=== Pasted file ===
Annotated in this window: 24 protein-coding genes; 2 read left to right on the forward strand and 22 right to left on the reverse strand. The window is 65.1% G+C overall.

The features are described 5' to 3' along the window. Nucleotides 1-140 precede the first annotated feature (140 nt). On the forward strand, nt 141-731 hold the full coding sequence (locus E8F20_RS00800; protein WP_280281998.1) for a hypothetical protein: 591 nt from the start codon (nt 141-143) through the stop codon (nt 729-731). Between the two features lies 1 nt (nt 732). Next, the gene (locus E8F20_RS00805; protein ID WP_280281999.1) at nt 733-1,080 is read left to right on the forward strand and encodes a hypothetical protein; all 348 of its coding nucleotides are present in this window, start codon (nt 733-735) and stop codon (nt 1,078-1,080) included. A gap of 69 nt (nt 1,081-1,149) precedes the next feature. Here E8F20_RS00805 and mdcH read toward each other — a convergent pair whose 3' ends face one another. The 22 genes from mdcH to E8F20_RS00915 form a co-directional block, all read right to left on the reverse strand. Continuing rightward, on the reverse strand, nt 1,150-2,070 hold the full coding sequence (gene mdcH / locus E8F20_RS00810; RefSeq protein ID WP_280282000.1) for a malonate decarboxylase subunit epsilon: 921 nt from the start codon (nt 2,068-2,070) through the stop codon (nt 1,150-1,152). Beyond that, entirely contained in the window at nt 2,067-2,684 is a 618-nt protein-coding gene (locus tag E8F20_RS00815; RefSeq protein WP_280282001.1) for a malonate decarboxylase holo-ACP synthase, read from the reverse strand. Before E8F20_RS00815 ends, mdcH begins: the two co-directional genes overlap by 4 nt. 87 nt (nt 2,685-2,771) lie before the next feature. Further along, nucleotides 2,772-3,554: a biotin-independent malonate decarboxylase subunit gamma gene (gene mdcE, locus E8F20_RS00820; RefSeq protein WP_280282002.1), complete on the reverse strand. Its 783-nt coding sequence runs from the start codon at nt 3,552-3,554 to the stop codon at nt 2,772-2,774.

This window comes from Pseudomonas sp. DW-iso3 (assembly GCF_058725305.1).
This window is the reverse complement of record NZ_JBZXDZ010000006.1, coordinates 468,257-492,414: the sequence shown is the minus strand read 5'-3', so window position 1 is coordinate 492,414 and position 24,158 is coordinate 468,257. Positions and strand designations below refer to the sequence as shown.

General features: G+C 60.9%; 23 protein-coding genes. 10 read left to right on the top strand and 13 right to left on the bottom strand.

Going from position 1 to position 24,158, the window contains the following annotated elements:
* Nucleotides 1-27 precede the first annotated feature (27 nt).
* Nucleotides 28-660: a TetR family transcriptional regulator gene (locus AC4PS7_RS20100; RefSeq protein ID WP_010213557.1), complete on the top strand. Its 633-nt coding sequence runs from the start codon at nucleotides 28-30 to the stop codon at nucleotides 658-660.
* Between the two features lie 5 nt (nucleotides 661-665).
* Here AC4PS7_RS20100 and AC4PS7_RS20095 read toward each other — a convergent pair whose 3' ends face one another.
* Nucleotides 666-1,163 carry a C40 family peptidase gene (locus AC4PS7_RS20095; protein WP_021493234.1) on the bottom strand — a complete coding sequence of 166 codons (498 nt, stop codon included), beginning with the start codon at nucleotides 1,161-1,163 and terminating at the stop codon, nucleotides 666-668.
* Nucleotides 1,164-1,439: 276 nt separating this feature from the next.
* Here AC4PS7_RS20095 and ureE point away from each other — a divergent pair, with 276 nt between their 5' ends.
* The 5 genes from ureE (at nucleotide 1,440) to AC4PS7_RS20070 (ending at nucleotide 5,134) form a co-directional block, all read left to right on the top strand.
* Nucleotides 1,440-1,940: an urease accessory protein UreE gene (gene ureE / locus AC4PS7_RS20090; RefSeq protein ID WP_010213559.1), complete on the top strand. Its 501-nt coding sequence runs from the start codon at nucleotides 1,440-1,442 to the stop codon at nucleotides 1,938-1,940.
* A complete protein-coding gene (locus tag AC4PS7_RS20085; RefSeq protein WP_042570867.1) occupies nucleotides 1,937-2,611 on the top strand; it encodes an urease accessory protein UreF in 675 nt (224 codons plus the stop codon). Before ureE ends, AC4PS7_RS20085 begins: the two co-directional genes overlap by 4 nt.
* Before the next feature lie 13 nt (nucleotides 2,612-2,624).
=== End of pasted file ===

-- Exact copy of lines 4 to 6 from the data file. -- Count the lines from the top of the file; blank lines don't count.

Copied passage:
This window is the reverse complement of record NZ_JBZXDZ010000006.1, coordinates 468,257-492,414: the sequence shown is the minus strand read 5'-3', so window position 1 is coordinate 492,414 and position 24,158 is coordinate 468,257. Positions and strand designations below refer to the sequence as shown.

General features: G+C 60.9%; 23 protein-coding genes. 10 read left to right on the top strand and 13 right to left on the bottom strand.

Going from position 1 to position 24,158, the window contains the following annotated elements: